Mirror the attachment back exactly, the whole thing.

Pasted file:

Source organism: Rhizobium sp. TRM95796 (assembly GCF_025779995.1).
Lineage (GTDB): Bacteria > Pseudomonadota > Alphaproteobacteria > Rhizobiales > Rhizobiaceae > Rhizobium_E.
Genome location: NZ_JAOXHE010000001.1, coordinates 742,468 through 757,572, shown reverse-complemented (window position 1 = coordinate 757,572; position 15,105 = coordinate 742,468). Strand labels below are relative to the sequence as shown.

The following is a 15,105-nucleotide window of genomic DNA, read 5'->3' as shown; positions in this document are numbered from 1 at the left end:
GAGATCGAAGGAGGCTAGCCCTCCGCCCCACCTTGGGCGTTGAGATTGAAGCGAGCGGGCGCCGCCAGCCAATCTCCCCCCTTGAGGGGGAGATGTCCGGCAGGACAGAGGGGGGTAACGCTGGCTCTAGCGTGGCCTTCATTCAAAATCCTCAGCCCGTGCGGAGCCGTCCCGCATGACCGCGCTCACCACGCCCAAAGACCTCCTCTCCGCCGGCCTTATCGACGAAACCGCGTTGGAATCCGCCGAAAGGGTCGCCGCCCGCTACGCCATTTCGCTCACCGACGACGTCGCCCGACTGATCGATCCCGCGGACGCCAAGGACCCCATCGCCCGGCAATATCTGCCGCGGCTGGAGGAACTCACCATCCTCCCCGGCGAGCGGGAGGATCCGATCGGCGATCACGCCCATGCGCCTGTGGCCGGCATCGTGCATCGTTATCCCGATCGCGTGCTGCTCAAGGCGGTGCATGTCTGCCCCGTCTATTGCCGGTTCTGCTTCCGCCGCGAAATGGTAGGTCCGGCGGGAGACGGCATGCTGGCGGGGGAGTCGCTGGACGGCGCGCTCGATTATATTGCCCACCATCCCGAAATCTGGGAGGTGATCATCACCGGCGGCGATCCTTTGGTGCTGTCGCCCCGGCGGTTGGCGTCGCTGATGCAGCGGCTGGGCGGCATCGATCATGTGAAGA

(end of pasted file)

Source organism: Rhizobium sp. TRM95796 (assembly GCF_025779995.1).
Lineage (GTDB): Bacteria > Pseudomonadota > Alphaproteobacteria > Rhizobiales > Rhizobiaceae > Rhizobium_E.
Genome location: NZ_JAOXHE010000001.1, coordinates 742,468 through 757,572, shown reverse-complemented (window position 1 = coordinate 757,572; position 15,105 = coordinate 742,468). Strand labels below are relative to the sequence as shown.

The following is a 15,105-nucleotide window of genomic DNA, read 5'->3' as shown; positions in this document are numbered from 1 at the left end:
GAGATCGAAGGAGGCTAGCCCTCCGCCCCACCTTGGGCGTTGAGATTGAAGCGAGCGGGCGCCGCCAGCCAATCTCCCCCCTTGAGGGGGAGATGTCCGGCAGGACAGAGGGGGGTAACGCTGGCTCTAGCGTGGCCTTCATTCAAAATCCTCAGCCCGTGCGGAGCCGTCCCGCATGACCGCGCTCACCACGCCCAAAGACCTCCTCTCCGCCGGCCTTATCGACGAAACCGCGTTGGAATCCGCCGAAAGGGTCGCCGCCCGCTACGCCATTTCGCTCACCGACGACGTCGCCCGACTGATCGATCCCGCGGACGCCAAGGACCCCATCGCCCGGCAATATCTGCCGCGGCTGGAGGAACTCACCATCCTCCCCGGCGAGCGGGAGGATCCGATCGGCGATCACGCCCATGCGCCTGTGGCCGGCATCGTGCATCGTTATCCCGATCGCGTGCTGCTCAAGGCGGTGCATGTCTGCCCCGTCTATTGCCGGTTCTGCTTCCGCCGCGAAATGGTAGGTCCGGCGGGAGACGGCATGCTGGCGGGGGAGTCGCTGGACGGCGCGCTCGATTATATTGCCCACCATCCCGAAATCTGGGAGGTGATCATCACCGGCGGCGATCCTTTGGTGCTGTCGCCCCGGCGGTTGGCGTCGCTGATGCAGCGGCTGGGCGGCATCGATCATGTGAAGA